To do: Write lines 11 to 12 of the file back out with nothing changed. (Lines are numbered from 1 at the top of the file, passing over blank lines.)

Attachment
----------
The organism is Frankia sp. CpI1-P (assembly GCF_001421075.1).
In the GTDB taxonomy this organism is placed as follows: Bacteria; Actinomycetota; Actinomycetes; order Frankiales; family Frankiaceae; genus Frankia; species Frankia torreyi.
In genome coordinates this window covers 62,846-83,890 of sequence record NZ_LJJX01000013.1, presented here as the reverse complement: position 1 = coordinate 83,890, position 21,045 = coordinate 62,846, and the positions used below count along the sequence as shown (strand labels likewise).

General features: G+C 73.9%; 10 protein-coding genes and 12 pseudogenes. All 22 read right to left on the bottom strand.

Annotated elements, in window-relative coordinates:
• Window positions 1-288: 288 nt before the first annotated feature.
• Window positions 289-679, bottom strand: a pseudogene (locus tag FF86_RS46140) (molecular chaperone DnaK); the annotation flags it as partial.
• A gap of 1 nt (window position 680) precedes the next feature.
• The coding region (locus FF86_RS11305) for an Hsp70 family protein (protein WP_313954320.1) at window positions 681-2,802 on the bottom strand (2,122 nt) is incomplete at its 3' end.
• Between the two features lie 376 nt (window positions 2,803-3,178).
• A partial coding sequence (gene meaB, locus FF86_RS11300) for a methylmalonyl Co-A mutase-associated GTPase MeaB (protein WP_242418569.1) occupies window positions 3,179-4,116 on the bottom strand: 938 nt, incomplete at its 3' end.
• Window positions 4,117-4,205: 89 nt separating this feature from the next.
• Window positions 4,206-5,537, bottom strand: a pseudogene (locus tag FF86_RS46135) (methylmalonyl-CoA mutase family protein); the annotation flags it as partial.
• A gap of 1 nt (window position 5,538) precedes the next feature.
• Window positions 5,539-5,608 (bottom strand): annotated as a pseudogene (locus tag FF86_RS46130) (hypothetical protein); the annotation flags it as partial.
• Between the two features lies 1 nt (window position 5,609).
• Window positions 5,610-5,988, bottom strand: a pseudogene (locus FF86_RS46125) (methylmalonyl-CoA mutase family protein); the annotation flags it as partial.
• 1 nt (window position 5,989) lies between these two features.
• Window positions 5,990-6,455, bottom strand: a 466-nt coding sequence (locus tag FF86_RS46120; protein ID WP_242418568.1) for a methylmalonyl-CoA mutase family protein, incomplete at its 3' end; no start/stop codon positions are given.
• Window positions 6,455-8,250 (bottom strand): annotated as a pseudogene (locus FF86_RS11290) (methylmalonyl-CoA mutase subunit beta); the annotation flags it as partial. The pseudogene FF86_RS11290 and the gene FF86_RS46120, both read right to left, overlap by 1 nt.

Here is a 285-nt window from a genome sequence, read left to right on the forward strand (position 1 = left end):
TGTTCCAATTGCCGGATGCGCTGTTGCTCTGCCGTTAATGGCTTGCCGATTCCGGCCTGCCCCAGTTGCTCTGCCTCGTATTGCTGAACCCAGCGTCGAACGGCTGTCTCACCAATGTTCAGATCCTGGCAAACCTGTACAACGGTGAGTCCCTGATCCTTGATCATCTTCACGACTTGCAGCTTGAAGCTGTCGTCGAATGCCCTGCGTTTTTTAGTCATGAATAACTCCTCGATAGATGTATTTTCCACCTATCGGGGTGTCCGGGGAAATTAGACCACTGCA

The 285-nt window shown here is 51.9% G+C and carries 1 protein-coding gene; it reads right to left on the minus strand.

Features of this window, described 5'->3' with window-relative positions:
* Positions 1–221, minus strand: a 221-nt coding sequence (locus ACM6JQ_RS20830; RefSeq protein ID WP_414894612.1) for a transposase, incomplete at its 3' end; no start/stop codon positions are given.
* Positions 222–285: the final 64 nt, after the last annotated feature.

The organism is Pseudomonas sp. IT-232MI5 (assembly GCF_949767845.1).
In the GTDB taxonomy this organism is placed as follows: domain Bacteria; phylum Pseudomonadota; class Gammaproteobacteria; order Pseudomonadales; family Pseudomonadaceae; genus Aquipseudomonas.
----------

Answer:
• A partial coding sequence (gene meaB, locus FF86_RS11300) for a methylmalonyl Co-A mutase-associated GTPase MeaB (protein WP_242418569.1) occupies window positions 3,179-4,116 on the bottom strand: 938 nt, incomplete at its 3' end.
• Window positions 4,117-4,205: 89 nt separating this feature from the next.